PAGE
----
Divide and Conquer

About lasagne, splitting methods and your favourite film

The ‘Divide and Conquer’-principle was already used in the Roman foreign policy. The politicians and warlords of the ancient world noticed that a large group of people can be easier controlled or even conquered if you split them up into several smaller groups.

show an animation of the quicksort algorithm, descriped in the text

Quicksort algorithm: source
CC BY-SA3.0 Roland H.

Luckily the ancient times are long gone, but the principle remains, in particular in computer science.  Many algorithms are based on the idea of splitting a task into several easy-to-handle parts. After solving these simpler parts, the solution of the full problem needs to be reconstructed from the solutions of these subproblems. So, it is possible to ‘conquer’ a complex task.

A famous example is the well-known Quicksort algorithm to sort a list of numbers. You start by picking one number in the list (the pivot element) and compare it to every other number of the list. If the other number is smaller, we put it on the left side of our pivot element, if it is larger, we put it on the right side. Thus, we get two sublists, one with smaller and one with larger numbers than the pivot element. We continue to sort these sublists in the same way with new pivot numbers from the sublists. The complete list is sorted when all sublists are sorted.

You may wonder what this is all about and how this is related to our CRC?

We are interested in solving differential equations. A differential equation usually serves as a simplified model for a complex physical process.  The heat equation for example describes the temperature distribution in a metal plate and the wave equation models the propagation of optical pulses in media, for instance. For many problems one can prove, that unique solutions exist, but unfortunately, explicit formulas for the exact solutions of such equations usually do not exist. A numerical method computes an approximation to the solution, which helps physicists and engineers in their understanding of the processes. There is a widely used class of numerical methods called splitting methods. These methods in particular rely on the ‘Divide and Conquer’ principle. In our CRC we are using splitting methods and that’s why I would like to focus on them now. As a matter of fact, they were also a topic of our recent summer school.

Picture of a lasagne

Lasagne, source, CC BY-SA2.0 Isabelle Palatin

In computer science splitting often helps to save computation time. For our numerical method it first of all helps to find an approximation to the solution at all. Sometimes it is even possible to compute the solution of the subproblems exactly, while the exact solution of the full problem is unknown. In order to understand this phenomenon, imagine someone starting to cook. A student, who already learned to prepare ragu and bechamel sauce but has never heard of lasagne or ate one, will not be able to produce a lasagne. But if someone tells him, how to split the problem ‘cooking a lasagne’ into the subproblems

  • cook a ragu sauce,
  • cook a bechamel sauce,
  • stack in turns ragu, lasagne sheets and bechamel sauce in a casserole,
  • scatter cheese on top,
  • put it into the oven

which he can handle, he will be able to cook a lasagne.

The main difference is that in mathematics, we are often not able to compute the exact solution of the problem, even if we can solve all subproblems exactly. While a lasagne recipt can be splitted into several tasks and the lasagne is a combination of their solutions, the interactions between the subproblems often gets lost when a differential equation is splitted. Think of cooking the ragu sauce. You can detect two effects while heating the pot. Firstly the sauce at the bottom gets warmer and secondly the heat of the lower layer of the sauce spreads into the upper layers. If we split these two physical processes as for a splitting method, the combination as an approximation of the heating effect could be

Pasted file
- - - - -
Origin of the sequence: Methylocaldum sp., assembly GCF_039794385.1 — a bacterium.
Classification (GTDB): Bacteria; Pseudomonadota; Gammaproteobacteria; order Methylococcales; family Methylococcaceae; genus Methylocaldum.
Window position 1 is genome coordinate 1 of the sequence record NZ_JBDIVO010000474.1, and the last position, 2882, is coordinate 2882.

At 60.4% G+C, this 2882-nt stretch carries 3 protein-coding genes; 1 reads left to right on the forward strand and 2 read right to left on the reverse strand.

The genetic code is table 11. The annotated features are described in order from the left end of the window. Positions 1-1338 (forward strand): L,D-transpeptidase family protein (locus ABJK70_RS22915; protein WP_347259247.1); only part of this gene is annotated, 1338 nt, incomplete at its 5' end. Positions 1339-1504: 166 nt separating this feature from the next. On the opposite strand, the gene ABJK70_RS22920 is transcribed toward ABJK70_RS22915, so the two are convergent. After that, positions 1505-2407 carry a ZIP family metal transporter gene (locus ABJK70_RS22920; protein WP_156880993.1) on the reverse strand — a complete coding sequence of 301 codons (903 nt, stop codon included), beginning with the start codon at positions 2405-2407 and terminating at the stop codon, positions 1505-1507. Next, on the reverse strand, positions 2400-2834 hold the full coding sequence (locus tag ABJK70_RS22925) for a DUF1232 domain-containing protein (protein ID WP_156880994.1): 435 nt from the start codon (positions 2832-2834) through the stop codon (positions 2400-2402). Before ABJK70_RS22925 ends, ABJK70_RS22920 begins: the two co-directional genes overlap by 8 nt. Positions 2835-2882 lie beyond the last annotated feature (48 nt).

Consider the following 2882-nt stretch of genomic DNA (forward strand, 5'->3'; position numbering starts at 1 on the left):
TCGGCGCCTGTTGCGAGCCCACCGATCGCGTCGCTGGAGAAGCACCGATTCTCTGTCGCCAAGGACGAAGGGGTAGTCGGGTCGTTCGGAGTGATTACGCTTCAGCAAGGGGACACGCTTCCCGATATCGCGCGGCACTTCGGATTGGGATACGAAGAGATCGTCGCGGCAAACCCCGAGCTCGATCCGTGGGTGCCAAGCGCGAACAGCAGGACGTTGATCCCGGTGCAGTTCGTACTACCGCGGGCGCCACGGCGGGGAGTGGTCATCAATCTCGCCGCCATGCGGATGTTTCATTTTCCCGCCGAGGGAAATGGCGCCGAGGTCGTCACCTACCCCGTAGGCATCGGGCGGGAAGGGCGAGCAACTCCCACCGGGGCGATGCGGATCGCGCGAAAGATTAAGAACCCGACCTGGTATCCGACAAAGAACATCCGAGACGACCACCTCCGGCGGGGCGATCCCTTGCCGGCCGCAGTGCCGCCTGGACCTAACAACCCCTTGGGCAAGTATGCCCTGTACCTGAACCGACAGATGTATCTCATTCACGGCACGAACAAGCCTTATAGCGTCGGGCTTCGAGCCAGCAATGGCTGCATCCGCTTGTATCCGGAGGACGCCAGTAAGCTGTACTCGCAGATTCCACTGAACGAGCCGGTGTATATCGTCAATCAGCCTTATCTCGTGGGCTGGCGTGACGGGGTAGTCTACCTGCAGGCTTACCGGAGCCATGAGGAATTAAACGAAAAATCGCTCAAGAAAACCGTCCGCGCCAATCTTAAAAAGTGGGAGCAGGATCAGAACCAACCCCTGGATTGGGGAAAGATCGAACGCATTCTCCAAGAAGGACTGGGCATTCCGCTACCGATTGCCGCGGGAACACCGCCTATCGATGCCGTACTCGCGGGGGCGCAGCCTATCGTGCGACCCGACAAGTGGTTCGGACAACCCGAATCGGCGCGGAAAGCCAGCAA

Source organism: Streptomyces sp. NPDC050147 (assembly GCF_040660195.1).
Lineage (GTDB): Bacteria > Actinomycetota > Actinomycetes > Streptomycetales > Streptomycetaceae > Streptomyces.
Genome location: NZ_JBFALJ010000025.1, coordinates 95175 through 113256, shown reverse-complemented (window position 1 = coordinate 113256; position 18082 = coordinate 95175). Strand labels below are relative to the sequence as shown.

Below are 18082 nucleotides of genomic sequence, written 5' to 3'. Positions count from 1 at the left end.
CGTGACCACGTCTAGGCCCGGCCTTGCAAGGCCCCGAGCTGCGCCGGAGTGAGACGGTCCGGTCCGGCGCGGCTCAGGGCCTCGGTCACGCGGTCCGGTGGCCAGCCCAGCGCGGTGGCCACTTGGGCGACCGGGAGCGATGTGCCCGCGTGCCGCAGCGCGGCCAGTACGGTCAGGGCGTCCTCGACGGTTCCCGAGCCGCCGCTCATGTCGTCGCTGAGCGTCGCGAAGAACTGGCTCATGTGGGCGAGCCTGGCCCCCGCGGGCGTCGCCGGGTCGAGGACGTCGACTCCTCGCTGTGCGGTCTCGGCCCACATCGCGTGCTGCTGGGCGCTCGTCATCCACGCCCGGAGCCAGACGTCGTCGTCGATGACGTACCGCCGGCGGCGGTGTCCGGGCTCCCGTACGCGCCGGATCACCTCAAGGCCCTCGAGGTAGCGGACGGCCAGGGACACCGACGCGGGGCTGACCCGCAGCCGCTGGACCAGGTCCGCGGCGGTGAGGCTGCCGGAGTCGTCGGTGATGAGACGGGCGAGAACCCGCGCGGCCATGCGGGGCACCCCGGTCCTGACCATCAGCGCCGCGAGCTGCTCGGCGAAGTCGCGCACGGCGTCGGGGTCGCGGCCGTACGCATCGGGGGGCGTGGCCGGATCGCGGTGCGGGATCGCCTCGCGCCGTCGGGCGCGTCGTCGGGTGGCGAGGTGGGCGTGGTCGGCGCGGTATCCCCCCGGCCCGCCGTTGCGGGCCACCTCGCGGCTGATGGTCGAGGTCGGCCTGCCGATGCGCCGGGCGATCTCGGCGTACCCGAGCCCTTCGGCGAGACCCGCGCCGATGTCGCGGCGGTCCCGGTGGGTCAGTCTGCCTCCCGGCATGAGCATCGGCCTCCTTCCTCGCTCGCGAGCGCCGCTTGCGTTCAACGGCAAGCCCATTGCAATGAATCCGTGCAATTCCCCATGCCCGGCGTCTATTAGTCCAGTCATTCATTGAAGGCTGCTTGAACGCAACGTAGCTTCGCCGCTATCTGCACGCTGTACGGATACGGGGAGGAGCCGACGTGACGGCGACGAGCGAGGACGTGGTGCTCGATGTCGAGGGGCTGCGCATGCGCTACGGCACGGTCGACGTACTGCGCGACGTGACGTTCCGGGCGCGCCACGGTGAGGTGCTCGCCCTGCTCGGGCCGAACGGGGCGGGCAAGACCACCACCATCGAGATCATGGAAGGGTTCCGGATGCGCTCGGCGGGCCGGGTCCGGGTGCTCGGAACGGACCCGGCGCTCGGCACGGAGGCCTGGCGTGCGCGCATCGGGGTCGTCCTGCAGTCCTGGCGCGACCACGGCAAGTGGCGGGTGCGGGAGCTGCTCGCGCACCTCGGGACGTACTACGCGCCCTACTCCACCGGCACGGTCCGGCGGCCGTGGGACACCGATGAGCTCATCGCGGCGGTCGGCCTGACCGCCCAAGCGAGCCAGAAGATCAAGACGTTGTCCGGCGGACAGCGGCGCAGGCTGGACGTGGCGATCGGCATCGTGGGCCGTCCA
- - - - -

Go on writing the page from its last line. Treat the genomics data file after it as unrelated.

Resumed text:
1. heat the lower layer,
  2. spread the heat in the upper layers.

Since, however, in reality the two effects happen simultaneously, the combination by successively solving the subproblems misses this permanent interaction. So the approximation will not be exact.

As a second difference our lasagne-recipe consists of a fixed (and small) number of different steps to complete the cooking process. For a splitting method we usually have only two or three different subproblems, but we will not only solve them once. Instead we will combine their solutions to an approximation after a small time step and then we will iteratively apply this solution several times to get a good approximation on a larger time interval. But what does that actually mean?

Travelling wave at different times t in space from x=-2 to x=2

Wave propagating in space from x = -2 to x = 2 at different times t

In the picture above we can see a wave, which travels in space over time. Usually we are interested in the solution (here the shape of the wave) at a fixed time. For our wave we know the shape of the wave at some initial time 0 (initial value) and we may want to know how the wave looks like at a later time 1. In general, we will not compute an approximation by just applying our numerical method once with one large time step. Instead we will typically apply the method several times with a smaller step size. Therefore we use the recently computed approximation to a previous time step as a new initial value for the next time step. In the case of the wave, we compute an approximation to the shape of the wave at time 0.1 and take this shape as a new initial value to compute the approximated shape of the wave at time 0.2. After 10 such steps we would have an approximation to the shape of the wave at time 1.

This may seem complicated, but the reason for this procedure is simple: the numerical approximation gets better if a smaller step size is used. To illustrate this phenomenon, lets think of your favorite film. As you may already know a film consists of single frames. The frames are stacked in a row and you see every frame just a very short time. So there is a specific time step between two frames while in reality the movement is continuous. If we would decrease this time step the resulting film shows judder. Thus, we see that the size of the time step has to be small enough, that the film is a good approximation to reality.